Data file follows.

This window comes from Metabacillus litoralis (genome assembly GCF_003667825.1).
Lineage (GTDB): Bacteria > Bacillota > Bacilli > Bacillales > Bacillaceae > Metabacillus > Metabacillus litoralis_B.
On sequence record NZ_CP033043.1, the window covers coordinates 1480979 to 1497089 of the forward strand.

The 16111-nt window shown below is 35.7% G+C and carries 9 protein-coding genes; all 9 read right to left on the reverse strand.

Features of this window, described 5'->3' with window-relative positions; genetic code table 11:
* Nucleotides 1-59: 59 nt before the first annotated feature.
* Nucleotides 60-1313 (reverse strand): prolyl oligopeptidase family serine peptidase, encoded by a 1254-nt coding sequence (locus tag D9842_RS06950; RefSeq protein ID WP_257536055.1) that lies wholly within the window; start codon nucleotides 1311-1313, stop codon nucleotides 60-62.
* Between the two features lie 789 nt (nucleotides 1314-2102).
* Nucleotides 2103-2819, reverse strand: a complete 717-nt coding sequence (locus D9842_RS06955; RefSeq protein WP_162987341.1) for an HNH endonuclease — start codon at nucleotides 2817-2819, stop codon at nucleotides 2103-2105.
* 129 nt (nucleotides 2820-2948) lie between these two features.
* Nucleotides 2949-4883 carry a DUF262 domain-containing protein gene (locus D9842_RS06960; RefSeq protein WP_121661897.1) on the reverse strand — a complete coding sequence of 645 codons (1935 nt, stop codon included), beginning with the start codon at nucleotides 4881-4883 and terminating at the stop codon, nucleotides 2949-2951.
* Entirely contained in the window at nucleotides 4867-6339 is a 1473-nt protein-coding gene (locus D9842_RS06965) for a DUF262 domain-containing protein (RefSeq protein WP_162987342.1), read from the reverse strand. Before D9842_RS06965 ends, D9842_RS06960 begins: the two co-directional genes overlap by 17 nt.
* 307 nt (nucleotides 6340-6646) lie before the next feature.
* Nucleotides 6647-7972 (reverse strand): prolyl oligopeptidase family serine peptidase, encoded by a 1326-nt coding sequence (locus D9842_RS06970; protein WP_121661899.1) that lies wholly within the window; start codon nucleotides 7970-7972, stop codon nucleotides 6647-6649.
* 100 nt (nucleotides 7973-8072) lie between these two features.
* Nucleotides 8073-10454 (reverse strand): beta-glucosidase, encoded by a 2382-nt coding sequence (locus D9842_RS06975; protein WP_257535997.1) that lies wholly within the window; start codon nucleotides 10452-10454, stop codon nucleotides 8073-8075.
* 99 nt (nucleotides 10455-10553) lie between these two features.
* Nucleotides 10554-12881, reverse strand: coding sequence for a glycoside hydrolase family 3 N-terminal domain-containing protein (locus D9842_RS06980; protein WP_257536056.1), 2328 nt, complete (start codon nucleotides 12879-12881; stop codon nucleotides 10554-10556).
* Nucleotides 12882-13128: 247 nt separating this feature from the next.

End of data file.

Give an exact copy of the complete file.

This window comes from Metabacillus litoralis (genome assembly GCF_003667825.1).
Lineage (GTDB): Bacteria > Bacillota > Bacilli > Bacillales > Bacillaceae > Metabacillus > Metabacillus litoralis_B.
On sequence record NZ_CP033043.1, the window covers coordinates 1480979 to 1497089 of the forward strand.

The 16111-nt window shown below is 35.7% G+C and carries 9 protein-coding genes; all 9 read right to left on the reverse strand.

Features of this window, described 5'->3' with window-relative positions; genetic code table 11:
* Nucleotides 1-59: 59 nt before the first annotated feature.
* Nucleotides 60-1313 (reverse strand): prolyl oligopeptidase family serine peptidase, encoded by a 1254-nt coding sequence (locus tag D9842_RS06950; RefSeq protein ID WP_257536055.1) that lies wholly within the window; start codon nucleotides 1311-1313, stop codon nucleotides 60-62.
* Between the two features lie 789 nt (nucleotides 1314-2102).
* Nucleotides 2103-2819, reverse strand: a complete 717-nt coding sequence (locus D9842_RS06955; RefSeq protein WP_162987341.1) for an HNH endonuclease — start codon at nucleotides 2817-2819, stop codon at nucleotides 2103-2105.
* 129 nt (nucleotides 2820-2948) lie between these two features.
* Nucleotides 2949-4883 carry a DUF262 domain-containing protein gene (locus D9842_RS06960; RefSeq protein WP_121661897.1) on the reverse strand — a complete coding sequence of 645 codons (1935 nt, stop codon included), beginning with the start codon at nucleotides 4881-4883 and terminating at the stop codon, nucleotides 2949-2951.
* Entirely contained in the window at nucleotides 4867-6339 is a 1473-nt protein-coding gene (locus D9842_RS06965) for a DUF262 domain-containing protein (RefSeq protein WP_162987342.1), read from the reverse strand. Before D9842_RS06965 ends, D9842_RS06960 begins: the two co-directional genes overlap by 17 nt.
* 307 nt (nucleotides 6340-6646) lie before the next feature.
* Nucleotides 6647-7972 (reverse strand): prolyl oligopeptidase family serine peptidase, encoded by a 1326-nt coding sequence (locus D9842_RS06970; protein WP_121661899.1) that lies wholly within the window; start codon nucleotides 7970-7972, stop codon nucleotides 6647-6649.
* 100 nt (nucleotides 7973-8072) lie between these two features.
* Nucleotides 8073-10454 (reverse strand): beta-glucosidase, encoded by a 2382-nt coding sequence (locus D9842_RS06975; protein WP_257535997.1) that lies wholly within the window; start codon nucleotides 10452-10454, stop codon nucleotides 8073-8075.
* 99 nt (nucleotides 10455-10553) lie between these two features.
* Nucleotides 10554-12881, reverse strand: coding sequence for a glycoside hydrolase family 3 N-terminal domain-containing protein (locus D9842_RS06980; protein WP_257536056.1), 2328 nt, complete (start codon nucleotides 12879-12881; stop codon nucleotides 10554-10556).
* Nucleotides 12882-13128: 247 nt separating this feature from the next.